How To Create Files & Folders – Using The Windows Command Line (CMD)
Navigating The Command Prompt
Before we begin learning how to create files or folders we must first learn how to change the location of our command line into to the location in which we want to create our file or folder. For example lets create a folder in our desktop directory. By default the command prompt is located at a folder within your users directory that’s named after your computers username (C:\Users\MyPC).
The directory in which the cmd is located its called the current working directory.
From here we can use the “Dir” command to view every file and folder in this directory.
The name of every file and folder as well some information about each of them will immediately appear. In the first two lines the single dot represents the current directory and the double dot, the parent directory. In between all the files we can see our desktop folder. To navigate there lets use the “CD” command. Which stands for “Change Directory”. Simply type “CD” followed by the name of the folder you want to navigate into within quotes.
Your current working directory will immediately change.
To navigate back to our parent directory type “CD” followed by two dots.
Like we said previously the double dots represent the parent directory.
Use the “Dir” and “CD” commands to navigate to any folder in your computer from the command line.
Now that we are located in the desktop lets create our folder.
Create a Folder Using Cmd
The command we are going to use is “Mkdir” witch stands for make directory.
Simply type “Mkdir” followed by the name you would like your folder to have.
Use “Dir” to verify that your folder was created correctly.
If the name of the folder you want to create contains a space you need to surround the name of your file in quotes. If you don’t the command prompt will only use the word before the space as the name of the file.
This happens because the command prompt needs to be able to differentiate between names and multiple parameters. The quotation marks tell the command line that the spaces separating the words do not constitute an additional parameter and are just a continuation of our folders name.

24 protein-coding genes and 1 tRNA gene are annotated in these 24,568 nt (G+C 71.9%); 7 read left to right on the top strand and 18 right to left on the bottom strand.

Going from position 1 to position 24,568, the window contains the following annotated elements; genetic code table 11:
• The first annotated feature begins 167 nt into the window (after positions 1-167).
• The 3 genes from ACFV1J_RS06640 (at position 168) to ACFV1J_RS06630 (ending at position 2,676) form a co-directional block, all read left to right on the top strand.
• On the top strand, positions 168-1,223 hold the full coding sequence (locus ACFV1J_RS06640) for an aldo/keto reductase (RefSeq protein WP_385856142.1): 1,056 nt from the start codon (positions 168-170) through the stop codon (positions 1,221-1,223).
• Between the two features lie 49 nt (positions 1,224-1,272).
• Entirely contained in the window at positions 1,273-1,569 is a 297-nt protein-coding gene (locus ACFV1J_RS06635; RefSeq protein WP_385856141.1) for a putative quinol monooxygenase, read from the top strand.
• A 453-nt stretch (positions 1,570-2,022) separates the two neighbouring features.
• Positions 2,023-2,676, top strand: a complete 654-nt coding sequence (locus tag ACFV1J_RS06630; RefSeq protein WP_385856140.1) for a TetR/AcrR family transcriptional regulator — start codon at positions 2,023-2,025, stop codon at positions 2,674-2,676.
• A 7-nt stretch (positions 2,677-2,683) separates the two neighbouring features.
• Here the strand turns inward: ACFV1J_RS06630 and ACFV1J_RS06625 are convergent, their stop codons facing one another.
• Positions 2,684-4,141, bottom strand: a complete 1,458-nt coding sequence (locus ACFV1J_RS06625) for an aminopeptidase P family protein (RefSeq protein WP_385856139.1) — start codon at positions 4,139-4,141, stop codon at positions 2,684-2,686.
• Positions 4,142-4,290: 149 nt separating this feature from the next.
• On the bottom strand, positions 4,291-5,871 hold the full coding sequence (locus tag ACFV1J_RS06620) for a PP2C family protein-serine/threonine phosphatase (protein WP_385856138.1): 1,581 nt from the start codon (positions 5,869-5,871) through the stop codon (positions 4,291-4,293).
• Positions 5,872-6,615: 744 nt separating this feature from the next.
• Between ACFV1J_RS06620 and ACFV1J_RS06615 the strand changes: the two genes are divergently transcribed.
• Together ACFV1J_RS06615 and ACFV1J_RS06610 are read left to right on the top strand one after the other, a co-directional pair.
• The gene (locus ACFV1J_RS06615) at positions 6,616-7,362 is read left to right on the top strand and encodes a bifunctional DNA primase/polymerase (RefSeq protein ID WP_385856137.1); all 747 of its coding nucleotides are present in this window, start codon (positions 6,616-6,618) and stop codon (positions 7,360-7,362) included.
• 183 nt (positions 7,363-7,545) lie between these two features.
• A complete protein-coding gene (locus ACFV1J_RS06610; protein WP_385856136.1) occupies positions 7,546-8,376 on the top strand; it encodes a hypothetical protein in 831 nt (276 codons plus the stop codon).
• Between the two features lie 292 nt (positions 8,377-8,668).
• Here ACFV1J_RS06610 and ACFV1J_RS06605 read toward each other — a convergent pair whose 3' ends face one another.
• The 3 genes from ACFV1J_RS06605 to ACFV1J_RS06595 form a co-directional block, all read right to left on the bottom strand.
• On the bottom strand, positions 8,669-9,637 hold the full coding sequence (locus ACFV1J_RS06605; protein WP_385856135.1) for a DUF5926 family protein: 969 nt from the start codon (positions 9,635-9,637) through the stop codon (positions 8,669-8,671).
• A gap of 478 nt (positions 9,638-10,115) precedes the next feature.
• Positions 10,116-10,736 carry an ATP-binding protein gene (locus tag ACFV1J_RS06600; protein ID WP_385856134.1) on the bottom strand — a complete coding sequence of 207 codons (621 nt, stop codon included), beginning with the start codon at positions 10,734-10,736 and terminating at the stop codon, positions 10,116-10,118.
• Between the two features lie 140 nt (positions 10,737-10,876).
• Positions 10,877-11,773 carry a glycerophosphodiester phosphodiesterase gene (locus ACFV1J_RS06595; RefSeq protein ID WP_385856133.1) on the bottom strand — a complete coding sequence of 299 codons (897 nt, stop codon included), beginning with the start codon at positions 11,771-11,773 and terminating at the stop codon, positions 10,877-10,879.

So the command would look like this:
Mkdir "My Pictures"
Create a File Using Cmd
We can use the command line to create any type of file. To do so we will need to use the “Echo” command.
Echo is primarily used to print variables or strings to the command line, similar to “print” or “Console.WriteLine” in other programming languages.
You can create multiple types of files using echo, however for this example we are going to create a text file because its the easiest to grasp.
Along with the “Echo” command we will need to use a redirector.
Redirectors are special symbols that can be used complete many function such as combine two commands or redirect the output of one command into input for another.
To create our file we need to use the Greater Than redirector. Which will redirect the output of the echo command, into a text file.
So to create a file type echo, followed by the text you want your file to have, the greater than symbol, and the name of your file along with its extension.
Echo Hello World > File.txt
A text file will immediately be created.
To view the contents of a file directly from the command line use the Type command. Simply enter type followed by the name of the file we just created.
The contents of the file will immediately be shown in the command prompt.
Using the greater than redirector will only create a new file.
To add text to an existing file we need to type the greater than symbol twice.
Echo Goodbye World >> File.txt
Our file will now contain the following text:
In some instances you might want to create an empty file. For that we are going to type echo, directly followed by a dot, the greater than symbol and the name of our file.
Echo. > File2.txt
An empty file will immediatelly be created.
Using the “Mkdir” and echo commands we can create folders or files in our current directory.
But what if we want to create a folder or file in a different directory without having to navigate there?
You would have to enter the location of the target directory followed by a backward slash and the name we want our folder to have, instead of typing the name of our folder or file directly.
So to create a folder in a different directory type the following:
mkdir "C:\Users\Julian\Documents\My Pictures".
As you can see we are once again using quotation marks, because the name of the folder we want to create contains a space.
In the same way you can replace “Mkdir” with any command to complete any task from any directory.
- Navigate to the directory you want to create a file into using the “CD” and “Dir” commands.
- Use “Mkdir” to create folders. Don’t forget to surround the name of your folder in quotes if it contains a space.
- Use echo along with the greater than redirector to create files.